- The Washington Times - Saturday, January 18, 2003

The Bush administration said yesterday it has requested no new money to fund fuel and construction aid to North Korea, but added it was undecided over whether to close down the international consortium supplying energy to Pyongyang.
State Department spokesman Richard Boucher confirmed that the administration is seeking a minimal $3.5 million in "contingency funding" in its fiscal 2003 budget request for the Korean Peninsula Energy Development Organization (KEDO), designed to meet the consortium's administrative and salary expenses as negotiators attempt to end the nuclear impasse on the Korean Peninsula.
"We're not prejudging any decision on the organization's future," Mr. Boucher said.
The Senate is debating the budget request as part of a $390 billion omnibus spending bill, and some on Capitol Hill said they believed the money was to be used to shutter KEDO, a key element in the 1994 Clinton administration pact designed to halt North Korea's nuclear-weapons programs.
North Korea's admission in November that it had violated the 1994 deal and its recent decision to withdraw from the nuclear Non-Proliferation Treaty have precipitated a crisis on the heavily armed peninsula and put the future of KEDO in doubt.
The United States has come under increasing pressure to ease its demand that the North drop its nuclear program before any new talks on aid and energy assistance can begin.
South Korea plans a series of direct talks with the North next week on increasing economic and cross-border transportation ties.
South Korean President-elect Roh Moo-hyun told reporters in Seoul that Washington must resume direct talks with Pyongyang if the North's nuclear program is to be dismantled.
"I think the problem can be resolved through dialogue because North Korea is sincere about its willingness to open up and reform. It has no other choice," Mr. Roh said.
Russian Deputy Foreign Minister Alexander Losyukov is in Pyongyang this weekend for talks to ease the crisis, but played down earlier talk that Moscow might try to mediate in the standoff.
He said in Beijing yesterday that the situation now requires "quiet diplomacy" and "a resolution on a bilateral level between North Korea and the United States."
In agreeing to fresh Cabinet-level talks with Seoul, North Korean officials said they would only discuss the nuclear issue directly with the United States.
"The real issue should be resolved through talks between North Korea and the United States. It cannot be resolved by the South Koreans," said Cho Chung-han, deputy minister in the North Korean Foreign Ministry.
President Bush this week held out the prospect of new energy subsidies and economic aid to the North if the country abandoned its nuclear programs.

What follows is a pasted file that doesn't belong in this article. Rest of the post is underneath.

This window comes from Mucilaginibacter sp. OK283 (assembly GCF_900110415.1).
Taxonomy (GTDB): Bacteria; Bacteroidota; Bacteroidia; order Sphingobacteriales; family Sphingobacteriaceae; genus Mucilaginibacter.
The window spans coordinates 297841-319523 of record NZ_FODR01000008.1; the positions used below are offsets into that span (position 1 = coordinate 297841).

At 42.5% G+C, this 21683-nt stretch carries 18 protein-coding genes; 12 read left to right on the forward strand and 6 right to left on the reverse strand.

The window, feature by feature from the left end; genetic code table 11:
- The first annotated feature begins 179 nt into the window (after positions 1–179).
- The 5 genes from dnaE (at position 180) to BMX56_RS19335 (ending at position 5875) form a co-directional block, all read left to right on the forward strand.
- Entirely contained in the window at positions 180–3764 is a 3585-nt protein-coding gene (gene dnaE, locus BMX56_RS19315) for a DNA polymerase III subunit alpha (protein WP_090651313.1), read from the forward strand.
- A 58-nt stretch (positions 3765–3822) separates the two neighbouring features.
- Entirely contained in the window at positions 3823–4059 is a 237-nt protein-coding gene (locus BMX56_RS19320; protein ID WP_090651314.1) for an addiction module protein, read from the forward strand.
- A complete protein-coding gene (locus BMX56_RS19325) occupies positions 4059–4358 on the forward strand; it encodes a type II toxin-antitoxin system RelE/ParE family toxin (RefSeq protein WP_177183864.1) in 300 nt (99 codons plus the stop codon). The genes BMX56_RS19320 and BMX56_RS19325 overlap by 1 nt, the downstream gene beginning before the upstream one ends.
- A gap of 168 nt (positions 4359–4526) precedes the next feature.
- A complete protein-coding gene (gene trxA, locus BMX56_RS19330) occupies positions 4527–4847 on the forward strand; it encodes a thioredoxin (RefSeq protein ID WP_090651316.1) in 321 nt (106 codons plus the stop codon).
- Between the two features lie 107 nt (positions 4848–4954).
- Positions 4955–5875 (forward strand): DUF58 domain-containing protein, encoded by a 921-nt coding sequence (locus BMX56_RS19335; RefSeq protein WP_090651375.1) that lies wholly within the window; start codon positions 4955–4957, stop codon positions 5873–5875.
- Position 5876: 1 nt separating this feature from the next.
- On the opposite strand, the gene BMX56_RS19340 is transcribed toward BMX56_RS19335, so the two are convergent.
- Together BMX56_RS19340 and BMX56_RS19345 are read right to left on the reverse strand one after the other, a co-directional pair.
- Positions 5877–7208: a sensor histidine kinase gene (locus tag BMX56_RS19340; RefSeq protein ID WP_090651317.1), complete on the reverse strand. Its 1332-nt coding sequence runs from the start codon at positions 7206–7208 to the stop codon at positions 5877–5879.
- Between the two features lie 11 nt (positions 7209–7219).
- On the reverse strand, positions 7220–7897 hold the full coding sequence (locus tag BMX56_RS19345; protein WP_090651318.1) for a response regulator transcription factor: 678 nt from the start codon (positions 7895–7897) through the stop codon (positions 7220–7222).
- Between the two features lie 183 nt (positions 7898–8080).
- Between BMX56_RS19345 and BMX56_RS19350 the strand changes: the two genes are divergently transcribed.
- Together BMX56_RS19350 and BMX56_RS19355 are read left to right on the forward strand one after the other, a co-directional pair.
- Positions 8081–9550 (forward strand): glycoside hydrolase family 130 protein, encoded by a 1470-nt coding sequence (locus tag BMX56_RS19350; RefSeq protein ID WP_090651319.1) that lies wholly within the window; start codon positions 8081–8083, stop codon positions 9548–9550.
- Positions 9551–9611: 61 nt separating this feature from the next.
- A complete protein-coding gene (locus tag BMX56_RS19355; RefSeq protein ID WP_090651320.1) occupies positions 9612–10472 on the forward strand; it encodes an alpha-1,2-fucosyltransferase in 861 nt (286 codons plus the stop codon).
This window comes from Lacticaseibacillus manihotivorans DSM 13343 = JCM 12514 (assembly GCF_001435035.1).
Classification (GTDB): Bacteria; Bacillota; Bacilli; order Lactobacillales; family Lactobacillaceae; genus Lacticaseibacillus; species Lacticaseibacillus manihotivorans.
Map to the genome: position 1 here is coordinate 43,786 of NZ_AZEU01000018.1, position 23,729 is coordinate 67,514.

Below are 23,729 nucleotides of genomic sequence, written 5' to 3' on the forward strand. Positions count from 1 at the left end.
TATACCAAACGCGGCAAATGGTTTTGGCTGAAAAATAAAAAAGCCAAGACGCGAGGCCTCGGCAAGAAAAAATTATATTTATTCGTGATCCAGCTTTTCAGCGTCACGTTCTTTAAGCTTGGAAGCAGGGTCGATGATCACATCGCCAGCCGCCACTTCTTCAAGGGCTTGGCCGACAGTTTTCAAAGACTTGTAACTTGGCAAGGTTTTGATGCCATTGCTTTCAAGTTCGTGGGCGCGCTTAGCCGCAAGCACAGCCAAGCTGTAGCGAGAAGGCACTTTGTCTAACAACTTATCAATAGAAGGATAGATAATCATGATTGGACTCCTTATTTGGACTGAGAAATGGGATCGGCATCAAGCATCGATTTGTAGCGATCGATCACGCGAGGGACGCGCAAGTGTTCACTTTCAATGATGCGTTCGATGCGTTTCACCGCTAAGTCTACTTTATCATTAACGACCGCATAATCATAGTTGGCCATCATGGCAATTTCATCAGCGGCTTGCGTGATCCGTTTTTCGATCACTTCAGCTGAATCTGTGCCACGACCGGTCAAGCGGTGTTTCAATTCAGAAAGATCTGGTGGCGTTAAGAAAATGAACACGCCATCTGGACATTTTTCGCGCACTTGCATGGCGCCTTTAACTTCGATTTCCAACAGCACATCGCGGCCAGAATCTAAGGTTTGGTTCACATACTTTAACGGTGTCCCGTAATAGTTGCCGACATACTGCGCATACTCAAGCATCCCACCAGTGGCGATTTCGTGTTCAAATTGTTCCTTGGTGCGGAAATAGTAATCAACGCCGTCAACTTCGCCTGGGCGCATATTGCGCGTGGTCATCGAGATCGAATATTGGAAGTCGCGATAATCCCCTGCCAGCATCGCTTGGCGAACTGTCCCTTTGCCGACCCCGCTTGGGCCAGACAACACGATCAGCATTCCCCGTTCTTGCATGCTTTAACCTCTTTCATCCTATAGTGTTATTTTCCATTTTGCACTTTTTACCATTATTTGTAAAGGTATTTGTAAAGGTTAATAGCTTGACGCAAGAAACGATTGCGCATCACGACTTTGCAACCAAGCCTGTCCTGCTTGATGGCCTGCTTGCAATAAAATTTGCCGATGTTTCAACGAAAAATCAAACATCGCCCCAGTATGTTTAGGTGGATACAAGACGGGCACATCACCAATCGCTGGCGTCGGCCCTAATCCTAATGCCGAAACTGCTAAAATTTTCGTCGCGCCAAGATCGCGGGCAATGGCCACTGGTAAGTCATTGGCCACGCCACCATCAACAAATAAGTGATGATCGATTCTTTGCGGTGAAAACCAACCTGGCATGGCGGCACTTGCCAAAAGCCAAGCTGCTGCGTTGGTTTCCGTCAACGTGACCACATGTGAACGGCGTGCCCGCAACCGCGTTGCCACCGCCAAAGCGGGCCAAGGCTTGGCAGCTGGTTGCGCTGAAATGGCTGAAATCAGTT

But White House spokesman Ari Fleischer yesterday said North Korea was to blame for the soaring tensions in the region and the failure to date to start new talks.
"We have made it plain that we will talk to North Korea about the dismantling of their programs," he said.
"North Korea has chosen to develop nuclear weapons, to isolate itself from the world, and not to talk to the United States."
Citing Japanese government officials, the Tokyo daily Yomiuri Shimbun yesterday reported that the United States and Japan are considering a tough new offer to North Korea that would require Pyongyang to surrender spent fuel from existing nuclear-power operations to a third country. U.S. and South Korean experts worry the spent fuel can be reprocessed for nuclear weapons.
The deal would also substitute two non-nuclear thermal power plants for the nuclear facilities called for in the 1994 deal.
KEDO, whose executive board members include the United States, Japan, South Korea and the European Union, provides free heating oil to Pyongyang and is building two civilian nuclear-power plants in the North in exchange for a halt to the North's nuclear programs.
The United States says the North's recent admission of a secret parallel nuclear program violates the 1994 accord, while the North has argued that repeated constructions delays have left KEDO in violation of the agreement.
The United States halted fuel-oil shipments in December.
Mr. Boucher said any decision to restart the shipments would require the administration to find new money to boost KEDO's funding in the current fiscal year.
The $3.5 million KEDO request is a fraction of the $75 million U.S. contribution for heating-oil shipments in the previous fiscal year.

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